A few weeks ago, before my feisty mother graduated to heaven, she wanted to visit the church on the same block as the Assisted Living Facility (ALF) she had recently moved into. To her, it just seemed like less hassle than rushing every Sunday morning to get ready to attend her regular church about 6 miles away. Whereas it used to take Mama a half-hour to get showered, dressed and primped, at age 92, it took her every bit of three hours.
And then she might or might not have on shoes.
Her other motive was to convince the fine church folks next door to resume their pre-COVID practice of bringing church to the ALF residents (my mother called them “inmates”) so they wouldn’t have to go anywhere a ‘tall.
So being an obliging daughter (Ha!), I picked Mama up in my car one Sunday morning – with her complaining the whole time about the silliness of us not walking over there in the 95 degree heat – and drove her the 30 second loop from one driveway to the next.
I wasn’t sure where to park, until I spotted the row of empty spaces marked “Visitor” beneath the canopy of old oaks lining the property. So I pulled into a designated Visitor spot, turned off the car, opened my door, and stepped out directly into something white and crunchy nestled into the overgrown grass.
Gulp. It was a skeleton. A dead thing. I was standing right in the middle of the remains of some poor possum that had apparently kicked the bucket in visitor parking and dry rotted down to the bare bones. Mama thought it was a hoot. She had to remind me of the old joke: “What is Beethoven doing right now? Answer: Decomposing.”
After my initial EWWWW/high knee hopping reaction, I started feeling sad. For the dearly departed possum, yes, whose wife must’ve wondered why he never came home for dinner, but also for the church. The church with apparently such low expectations for visitors ever joining them that they were unaware that their deserted visitor parking lot with ankle-high overgrown weeds hosted an animal grave yard.
It takes a critter, what, at least a month to go from fully functional status to skull and crossbones? Probably longer. My goodness, how long had it been since anyone visited the church?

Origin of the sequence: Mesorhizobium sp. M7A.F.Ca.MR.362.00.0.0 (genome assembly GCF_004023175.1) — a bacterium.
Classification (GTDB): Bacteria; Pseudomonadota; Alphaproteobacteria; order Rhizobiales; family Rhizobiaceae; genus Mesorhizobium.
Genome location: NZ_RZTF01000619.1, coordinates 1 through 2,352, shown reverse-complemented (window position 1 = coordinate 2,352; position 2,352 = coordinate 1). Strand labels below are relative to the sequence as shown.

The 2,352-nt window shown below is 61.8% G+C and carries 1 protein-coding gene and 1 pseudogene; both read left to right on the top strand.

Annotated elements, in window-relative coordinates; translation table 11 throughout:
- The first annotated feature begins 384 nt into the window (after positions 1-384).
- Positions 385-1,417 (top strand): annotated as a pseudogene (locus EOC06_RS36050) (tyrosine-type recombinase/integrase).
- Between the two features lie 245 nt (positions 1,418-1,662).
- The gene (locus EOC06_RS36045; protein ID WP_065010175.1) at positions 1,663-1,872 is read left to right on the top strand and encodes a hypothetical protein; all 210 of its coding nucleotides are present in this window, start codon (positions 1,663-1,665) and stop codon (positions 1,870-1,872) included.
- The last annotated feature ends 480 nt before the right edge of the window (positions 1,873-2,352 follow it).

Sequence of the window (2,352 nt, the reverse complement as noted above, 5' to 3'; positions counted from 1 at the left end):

My suspicions were confirmed when after the service we searched the lobby in vain to find something – anything – listing basic church info like the pastor’s name, church beliefs, and activities offered. I had to ask three different people before I found out if they had a women’s group or not. The first two weren’t sure because it wasn’t written anywhere and was never announced from the pulpit.
For some reason, I couldn’t bring myself to mention the corpse outside to the fine folks inside – and they truly were fine folks, very friendly and welcoming. Like maybe visitors were a lovely novelty that they hadn’t experienced in a long time but could learn to like with practice.
Anyway, the whole episode got me thinking about low expectations. How many of us Christians aren’t terribly optimistic about sharing the Good News of Jesus with the lost today – especially with cancel culture at full tilt against many espousing Christian principles?
We expect to be rejected or ridiculed or simply ignored so we don’t make that extra effort to explain when they ask how we’re doing that we have the Holy Spirit helping us through this incredible hardship or that there’s good reason for the Jesus-joy that lives within us despite depressing circumstances surrounding us.
From the lost world’s perspective, our faith as Christ-followers is inexplicable.
So to avoid the eye rolls or glazed stares or worse, we cave to our low expectations and simply keep the Good News to ourselves.
It’s easier that way, right?
But I don’t want to feel like a pile of dry bones. And that’s what my dynamic testimony will shrivel up to be if I keep keeping my eternal hope to myself. Nothing more than a skeleton. A dead thing. The framework of what used to be living and vibrant but is no longer viable.
So I’m working on building back up my expectations. Papa God has LOTS more people He wants to welcome into His Kingdom Church through me. His visitor parking is pristine and lobby is chockfull of information about His myriad of services offered.
Why, I wouldn’t be surprised if He didn’t offer a box of Godiva upon entrance and a massive covered dish dinner after every worship service.
In other news …
CONGRATS to the winner of my Summer Fun Giveaway: Beth Hildebrand from Virginia!
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